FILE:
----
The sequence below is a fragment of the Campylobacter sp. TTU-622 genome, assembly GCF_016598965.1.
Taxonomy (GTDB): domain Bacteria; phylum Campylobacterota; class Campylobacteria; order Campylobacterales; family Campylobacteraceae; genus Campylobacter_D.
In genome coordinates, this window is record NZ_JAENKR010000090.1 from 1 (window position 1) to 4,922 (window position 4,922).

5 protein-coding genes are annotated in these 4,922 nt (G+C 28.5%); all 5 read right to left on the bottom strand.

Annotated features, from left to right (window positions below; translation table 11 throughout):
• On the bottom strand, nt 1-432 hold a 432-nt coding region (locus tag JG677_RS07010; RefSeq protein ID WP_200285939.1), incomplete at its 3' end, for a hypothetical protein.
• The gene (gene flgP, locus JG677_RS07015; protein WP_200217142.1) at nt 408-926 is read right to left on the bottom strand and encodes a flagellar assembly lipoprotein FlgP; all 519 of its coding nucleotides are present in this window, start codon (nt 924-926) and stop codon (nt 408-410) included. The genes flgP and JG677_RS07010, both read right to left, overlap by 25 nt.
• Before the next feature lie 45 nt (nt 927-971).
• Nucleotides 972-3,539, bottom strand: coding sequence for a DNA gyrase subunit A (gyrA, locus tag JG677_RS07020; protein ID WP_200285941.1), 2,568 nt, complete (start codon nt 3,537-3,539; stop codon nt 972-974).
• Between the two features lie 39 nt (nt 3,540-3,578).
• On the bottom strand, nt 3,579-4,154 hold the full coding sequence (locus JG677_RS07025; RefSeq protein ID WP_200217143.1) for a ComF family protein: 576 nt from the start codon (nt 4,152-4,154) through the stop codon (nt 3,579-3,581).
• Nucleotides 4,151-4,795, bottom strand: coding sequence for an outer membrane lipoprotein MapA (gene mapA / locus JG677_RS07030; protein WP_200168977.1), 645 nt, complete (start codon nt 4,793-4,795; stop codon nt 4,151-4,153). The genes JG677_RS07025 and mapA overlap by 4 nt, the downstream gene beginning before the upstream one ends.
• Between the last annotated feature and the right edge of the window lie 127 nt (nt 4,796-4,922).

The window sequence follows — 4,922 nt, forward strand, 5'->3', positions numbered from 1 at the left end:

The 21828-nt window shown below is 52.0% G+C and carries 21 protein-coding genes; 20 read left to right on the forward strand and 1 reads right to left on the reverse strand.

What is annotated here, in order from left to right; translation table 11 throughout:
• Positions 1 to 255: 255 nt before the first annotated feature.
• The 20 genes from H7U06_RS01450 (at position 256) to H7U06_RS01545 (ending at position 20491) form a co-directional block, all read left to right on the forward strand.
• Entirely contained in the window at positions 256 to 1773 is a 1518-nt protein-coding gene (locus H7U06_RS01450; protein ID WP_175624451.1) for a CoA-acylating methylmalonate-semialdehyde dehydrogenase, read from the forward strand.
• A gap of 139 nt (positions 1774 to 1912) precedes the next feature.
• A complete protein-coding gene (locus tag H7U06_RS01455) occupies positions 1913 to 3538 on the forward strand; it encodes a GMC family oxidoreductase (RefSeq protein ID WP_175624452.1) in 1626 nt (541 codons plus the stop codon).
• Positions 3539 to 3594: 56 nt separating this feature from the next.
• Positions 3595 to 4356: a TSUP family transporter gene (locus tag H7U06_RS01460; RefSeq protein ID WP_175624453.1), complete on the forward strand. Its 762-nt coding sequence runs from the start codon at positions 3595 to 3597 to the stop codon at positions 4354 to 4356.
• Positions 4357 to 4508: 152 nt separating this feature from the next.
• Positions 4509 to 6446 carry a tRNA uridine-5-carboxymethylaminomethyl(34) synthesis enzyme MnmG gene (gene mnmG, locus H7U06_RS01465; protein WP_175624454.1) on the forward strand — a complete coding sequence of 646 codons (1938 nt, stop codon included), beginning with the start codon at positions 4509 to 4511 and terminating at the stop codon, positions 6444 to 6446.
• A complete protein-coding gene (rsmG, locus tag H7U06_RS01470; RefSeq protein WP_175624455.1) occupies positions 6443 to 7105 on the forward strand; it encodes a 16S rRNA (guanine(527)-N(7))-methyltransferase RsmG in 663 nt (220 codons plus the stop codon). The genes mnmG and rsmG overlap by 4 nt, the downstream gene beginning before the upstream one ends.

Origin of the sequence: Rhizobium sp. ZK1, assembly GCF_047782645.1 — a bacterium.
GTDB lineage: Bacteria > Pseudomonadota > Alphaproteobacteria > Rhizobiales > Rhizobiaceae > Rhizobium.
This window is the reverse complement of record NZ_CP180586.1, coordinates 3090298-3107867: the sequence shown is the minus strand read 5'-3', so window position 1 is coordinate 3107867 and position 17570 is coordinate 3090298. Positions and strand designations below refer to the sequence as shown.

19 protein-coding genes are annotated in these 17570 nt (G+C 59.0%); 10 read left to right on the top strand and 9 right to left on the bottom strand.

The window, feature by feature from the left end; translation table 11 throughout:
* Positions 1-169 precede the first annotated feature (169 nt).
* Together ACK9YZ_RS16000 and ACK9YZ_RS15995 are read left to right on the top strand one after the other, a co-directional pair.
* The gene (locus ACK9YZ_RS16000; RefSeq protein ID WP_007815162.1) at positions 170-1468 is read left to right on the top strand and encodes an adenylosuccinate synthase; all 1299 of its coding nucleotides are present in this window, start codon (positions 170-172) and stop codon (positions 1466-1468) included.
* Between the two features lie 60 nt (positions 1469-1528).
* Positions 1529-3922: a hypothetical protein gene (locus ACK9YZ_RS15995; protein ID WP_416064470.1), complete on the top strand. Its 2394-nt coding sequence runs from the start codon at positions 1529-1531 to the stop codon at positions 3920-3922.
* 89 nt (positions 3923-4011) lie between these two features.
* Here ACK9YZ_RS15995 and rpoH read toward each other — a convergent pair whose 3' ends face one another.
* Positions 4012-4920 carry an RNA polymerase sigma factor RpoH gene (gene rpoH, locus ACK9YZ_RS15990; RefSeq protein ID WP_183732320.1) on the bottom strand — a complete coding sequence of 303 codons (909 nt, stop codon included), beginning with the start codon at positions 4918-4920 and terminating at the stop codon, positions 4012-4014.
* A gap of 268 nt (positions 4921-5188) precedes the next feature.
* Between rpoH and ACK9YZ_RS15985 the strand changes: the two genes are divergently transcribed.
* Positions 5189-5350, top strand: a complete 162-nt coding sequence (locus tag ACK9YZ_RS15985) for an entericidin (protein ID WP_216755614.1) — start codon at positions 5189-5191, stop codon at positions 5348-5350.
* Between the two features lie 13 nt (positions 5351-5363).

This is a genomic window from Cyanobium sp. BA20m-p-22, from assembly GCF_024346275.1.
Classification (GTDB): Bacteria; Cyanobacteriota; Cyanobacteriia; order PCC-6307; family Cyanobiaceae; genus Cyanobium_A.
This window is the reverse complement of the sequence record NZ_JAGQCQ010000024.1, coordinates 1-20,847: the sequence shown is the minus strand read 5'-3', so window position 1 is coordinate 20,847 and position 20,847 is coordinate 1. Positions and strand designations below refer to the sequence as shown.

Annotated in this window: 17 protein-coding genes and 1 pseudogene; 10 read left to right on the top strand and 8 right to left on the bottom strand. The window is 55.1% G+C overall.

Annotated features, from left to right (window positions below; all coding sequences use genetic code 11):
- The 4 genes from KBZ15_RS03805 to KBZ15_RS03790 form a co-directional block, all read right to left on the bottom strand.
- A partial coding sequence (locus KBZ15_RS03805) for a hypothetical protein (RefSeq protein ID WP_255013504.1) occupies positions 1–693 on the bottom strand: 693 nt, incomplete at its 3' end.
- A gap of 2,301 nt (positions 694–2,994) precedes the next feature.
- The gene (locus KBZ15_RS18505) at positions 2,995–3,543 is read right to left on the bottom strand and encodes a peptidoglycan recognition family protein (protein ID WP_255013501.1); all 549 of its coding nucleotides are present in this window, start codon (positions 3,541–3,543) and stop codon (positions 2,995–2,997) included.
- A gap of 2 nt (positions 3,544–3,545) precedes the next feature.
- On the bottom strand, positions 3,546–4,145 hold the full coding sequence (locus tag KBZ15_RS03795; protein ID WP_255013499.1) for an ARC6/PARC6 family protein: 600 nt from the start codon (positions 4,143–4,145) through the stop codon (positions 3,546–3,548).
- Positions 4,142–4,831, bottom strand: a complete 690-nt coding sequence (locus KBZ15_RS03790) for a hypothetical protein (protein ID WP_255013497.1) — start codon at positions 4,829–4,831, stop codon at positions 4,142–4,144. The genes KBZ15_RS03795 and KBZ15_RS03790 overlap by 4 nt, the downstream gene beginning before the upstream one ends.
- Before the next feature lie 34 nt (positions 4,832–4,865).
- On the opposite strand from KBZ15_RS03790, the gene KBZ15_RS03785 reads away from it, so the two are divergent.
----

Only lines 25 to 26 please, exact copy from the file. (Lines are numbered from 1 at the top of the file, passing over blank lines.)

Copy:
• Positions 4509 to 6446 carry a tRNA uridine-5-carboxymethylaminomethyl(34) synthesis enzyme MnmG gene (gene mnmG, locus H7U06_RS01465; protein WP_175624454.1) on the forward strand — a complete coding sequence of 646 codons (1938 nt, stop codon included), beginning with the start codon at positions 4509 to 4511 and terminating at the stop codon, positions 6444 to 6446.
• A complete protein-coding gene (rsmG, locus tag H7U06_RS01470; RefSeq protein WP_175624455.1) occupies positions 6443 to 7105 on the forward strand; it encodes a 16S rRNA (guanine(527)-N(7))-methyltransferase RsmG in 663 nt (220 codons plus the stop codon). The genes mnmG and rsmG overlap by 4 nt, the downstream gene beginning before the upstream one ends.